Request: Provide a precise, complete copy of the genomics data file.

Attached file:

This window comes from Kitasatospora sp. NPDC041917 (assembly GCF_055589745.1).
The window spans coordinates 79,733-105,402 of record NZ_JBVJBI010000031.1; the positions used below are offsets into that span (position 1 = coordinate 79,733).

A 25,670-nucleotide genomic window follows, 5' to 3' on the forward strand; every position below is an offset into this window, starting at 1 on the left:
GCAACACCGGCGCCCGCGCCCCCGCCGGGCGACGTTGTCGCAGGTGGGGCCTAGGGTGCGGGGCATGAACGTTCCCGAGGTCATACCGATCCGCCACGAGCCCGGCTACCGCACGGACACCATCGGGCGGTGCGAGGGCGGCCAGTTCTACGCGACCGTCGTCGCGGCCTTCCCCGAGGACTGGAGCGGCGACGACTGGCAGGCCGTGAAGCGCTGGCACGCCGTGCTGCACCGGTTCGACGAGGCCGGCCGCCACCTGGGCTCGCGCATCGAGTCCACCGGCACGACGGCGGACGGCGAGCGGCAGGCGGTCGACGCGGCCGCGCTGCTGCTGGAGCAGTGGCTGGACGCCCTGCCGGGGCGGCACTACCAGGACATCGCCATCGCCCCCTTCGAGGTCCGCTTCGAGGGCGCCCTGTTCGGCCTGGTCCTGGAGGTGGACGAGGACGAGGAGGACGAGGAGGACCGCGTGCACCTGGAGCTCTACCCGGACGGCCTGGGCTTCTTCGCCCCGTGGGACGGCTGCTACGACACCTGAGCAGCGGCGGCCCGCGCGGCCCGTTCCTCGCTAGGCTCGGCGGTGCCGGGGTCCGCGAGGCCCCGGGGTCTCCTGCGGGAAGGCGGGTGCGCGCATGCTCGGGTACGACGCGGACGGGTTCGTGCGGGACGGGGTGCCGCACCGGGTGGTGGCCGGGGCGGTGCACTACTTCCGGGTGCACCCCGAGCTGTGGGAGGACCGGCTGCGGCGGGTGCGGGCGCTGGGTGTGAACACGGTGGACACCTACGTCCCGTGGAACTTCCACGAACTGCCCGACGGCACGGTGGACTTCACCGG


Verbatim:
This window comes from Kitasatospora sp. NPDC041917 (assembly GCF_055589745.1).
The window spans coordinates 79,733-105,402 of record NZ_JBVJBI010000031.1; the positions used below are offsets into that span (position 1 = coordinate 79,733).

A 25,670-nucleotide genomic window follows, 5' to 3' on the forward strand; every position below is an offset into this window, starting at 1 on the left:
GCAACACCGGCGCCCGCGCCCCCGCCGGGCGACGTTGTCGCAGGTGGGGCCTAGGGTGCGGGGCATGAACGTTCCCGAGGTCATACCGATCCGCCACGAGCCCGGCTACCGCACGGACACCATCGGGCGGTGCGAGGGCGGCCAGTTCTACGCGACCGTCGTCGCGGCCTTCCCCGAGGACTGGAGCGGCGACGACTGGCAGGCCGTGAAGCGCTGGCACGCCGTGCTGCACCGGTTCGACGAGGCCGGCCGCCACCTGGGCTCGCGCATCGAGTCCACCGGCACGACGGCGGACGGCGAGCGGCAGGCGGTCGACGCGGCCGCGCTGCTGCTGGAGCAGTGGCTGGACGCCCTGCCGGGGCGGCACTACCAGGACATCGCCATCGCCCCCTTCGAGGTCCGCTTCGAGGGCGCCCTGTTCGGCCTGGTCCTGGAGGTGGACGAGGACGAGGAGGACGAGGAGGACCGCGTGCACCTGGAGCTCTACCCGGACGGCCTGGGCTTCTTCGCCCCGTGGGACGGCTGCTACGACACCTGAGCAGCGGCGGCCCGCGCGGCCCGTTCCTCGCTAGGCTCGGCGGTGCCGGGGTCCGCGAGGCCCCGGGGTCTCCTGCGGGAAGGCGGGTGCGCGCATGCTCGGGTACGACGCGGACGGGTTCGTGCGGGACGGGGTGCCGCACCGGGTGGTGGCCGGGGCGGTGCACTACTTCCGGGTGCACCCCGAGCTGTGGGAGGACCGGCTGCGGCGGGTGCGGGCGCTGGGTGTGAACACGGTGGACACCTACGTCCCGTGGAACTTCCACGAACTGCCCGACGGCACGGTGGACTTCACCGG